The stench of tear gas lingers in my mouth and eyes. Numerous shops along the main street near where I live are shuttered closed. Anti-government and anti-police graffiti is strewn just about everywhere, much of it denouncing the Communist party on the mainland, calling for democracy, freedom, and justice. I look at my phone to examine the news, and The Guardian tells me a protester has been shot in the chest with a live-action round, the first recorded instance of such a tactic since the protests began. As I look around the eerily deserted streets of the Wan Chai district of Hong Kong late at night, I think to myself: “Hmm, well at least I don’t have Brexit to worry about at least.”
I left the UK on the 12th August from Gatwick Airport with my sister (Who had taught on the mainland for a year and had visited Hong Kong before), much to the worry of our numerous relatives and friends who feared we were heading straight into the lion’s den. And in their defence it’s hard to blame them, Hong Kong International Airport was at that moment a key battleground between the protest movement and the authorities, to the point where departing flights had all been grounded and cancelled the day of our arrival. But after a relatively relaxing flight via Cathay Pacific, instead of a violent pitched battle, my sister and I were greeted with a scarily quiet airport filled with a skeleton staff, a few wondering tourists, and some very polite protesters handing out flyers and leaflets. Were it not for the walls plastered with posters and graffiti calling for the revolution of our time, you’d think it was all pretty subdued for a transport hub for one of the world’s major economic hubs.
Soon enough, after two days spent in a local hotel, I moved into my privately rented accommodation (Courtesy of a university recommended landlord after my halls applications went nowhere) where I was the first of three flatmates to arrive. My two neighbors, an Italian (Sara) and a Filipino (Ari), would arrive some weeks later, and we currently share both a kitchen and a bathroom, but thankfully no bedroom as is often common over here. I did some basic touristy stuff after setting up some basic essentials, chiefly an Octopus card for the city’s Metro system, and some Chinese/HK social media apps such as WeChat (Although Facebook and WhatsApp both work perfectly fine as well). I went up a tram to see Victoria Peak, offering up some excellent views despite the fact that an impending typhoon, and I even visited a Buddhist nunnery at one point. But a large amount of my pre-term time in Hong Kong was getting to know Wan Chai a bit more, where to buy the essentials (A Wellcome store not even a minute from where I lived), my nearest Metro (A brisk five minute walk) and any other areas of note (A British-style fish and chip restaurant just two minutes away).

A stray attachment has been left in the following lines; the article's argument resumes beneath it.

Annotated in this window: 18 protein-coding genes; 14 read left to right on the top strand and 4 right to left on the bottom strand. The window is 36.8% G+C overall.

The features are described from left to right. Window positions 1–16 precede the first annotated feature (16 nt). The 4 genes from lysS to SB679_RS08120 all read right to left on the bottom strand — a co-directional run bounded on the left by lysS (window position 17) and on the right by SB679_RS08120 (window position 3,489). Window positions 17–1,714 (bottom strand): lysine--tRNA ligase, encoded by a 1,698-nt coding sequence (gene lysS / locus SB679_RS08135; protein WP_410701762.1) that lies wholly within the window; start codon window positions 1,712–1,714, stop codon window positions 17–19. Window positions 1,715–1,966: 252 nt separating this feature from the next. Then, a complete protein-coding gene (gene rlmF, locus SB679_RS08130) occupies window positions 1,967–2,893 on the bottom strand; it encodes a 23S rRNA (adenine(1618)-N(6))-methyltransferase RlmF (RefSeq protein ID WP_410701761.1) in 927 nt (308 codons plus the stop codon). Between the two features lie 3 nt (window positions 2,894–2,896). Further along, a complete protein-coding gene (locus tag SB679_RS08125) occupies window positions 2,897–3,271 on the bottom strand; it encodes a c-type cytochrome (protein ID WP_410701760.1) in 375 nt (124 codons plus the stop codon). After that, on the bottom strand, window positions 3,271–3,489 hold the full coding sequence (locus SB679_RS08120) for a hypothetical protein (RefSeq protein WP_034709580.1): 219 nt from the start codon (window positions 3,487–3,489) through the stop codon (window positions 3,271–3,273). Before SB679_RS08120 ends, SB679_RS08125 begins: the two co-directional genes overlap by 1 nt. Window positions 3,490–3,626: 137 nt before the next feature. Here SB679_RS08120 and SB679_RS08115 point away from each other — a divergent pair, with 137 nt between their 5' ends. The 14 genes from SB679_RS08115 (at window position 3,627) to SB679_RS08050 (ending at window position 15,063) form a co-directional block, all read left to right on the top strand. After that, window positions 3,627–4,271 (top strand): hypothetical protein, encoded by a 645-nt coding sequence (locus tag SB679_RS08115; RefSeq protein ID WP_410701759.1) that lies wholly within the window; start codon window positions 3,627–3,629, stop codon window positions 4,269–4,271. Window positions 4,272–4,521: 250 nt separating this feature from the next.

Western and Eastern culture meet in Hong Kong in perplexing and interesting ways. Most locals have at least a very basic grasp of the English language, which means you’re usually able to ask for help if lost and/or confused. Nearly all street signs are in the UK style as well, albeit accompanied by their respective names in Cantonese. And if you go the small army of always-open 7/11’s around the cities, you’ll find familiar Western-looking brands nestled in among all of the bizarre and alien foreign foods which you’d never in a million years see in your local Tesco’s. As of now, I’ve yet to venture much outside of my culinary bubble, outside of some Korean/Chinese cuisine at restaurants with friends, but we’ll see what the future holds.
Enrolling at Hong Kong University was relatively straight-forward, after some basic orienteering with fellow international students, which included a very nice performance from a traditional Chinese music group, studies began in earnest. HKU students have an increased workload than those in the UK, instead of 2-3 modules per semester, we’re expected to do around five. Happily all of mine are coursework based, but it means that I have very little free time to go around and explore since I spend a lot of my time reading (As well as avoiding that whole civil disruption thing going on outside as well). Definitely the highlight has been taking several film modules, which as I’m part of the Arts faculty, I’m allowed to take alongside my history modules, especially given my desire to be a film critic after I graduate. But for the most part, lectures are just about the same in the UK, with the exception of their 2 and a half hour length.
I realize that to an extent, me and the rest of the international student community in Hong Kong are in a way, like no other international students anywhere across the globe at the moment. We live in a city that is right at the heart of immense social upheaval, upheaval that makes our worries about Brexit seem like utterly small potatoes quite frankly. Sure we may live in a truly remarkable city, that I genuinely think is a wonderful place to live, work, and make friends in. But we do so under the shadow of escalating violence that only seems to get worse every single weekend, with seemingly no resolution in sight. One of the most interesting experiences I had at HKU was seeing the “Pillar of Shame” a powerful memorial to the Tienanmen Square Massacre of 1989. And as I write this on the 70th anniversary of the found of the People’s Republic of China, I fear that I may be in the eye of a storm that will see history repeat itself in the form of an immense tragedy. I suppose I’ll have to see what the upcoming months hold for both myself, and the city of Hong Kong.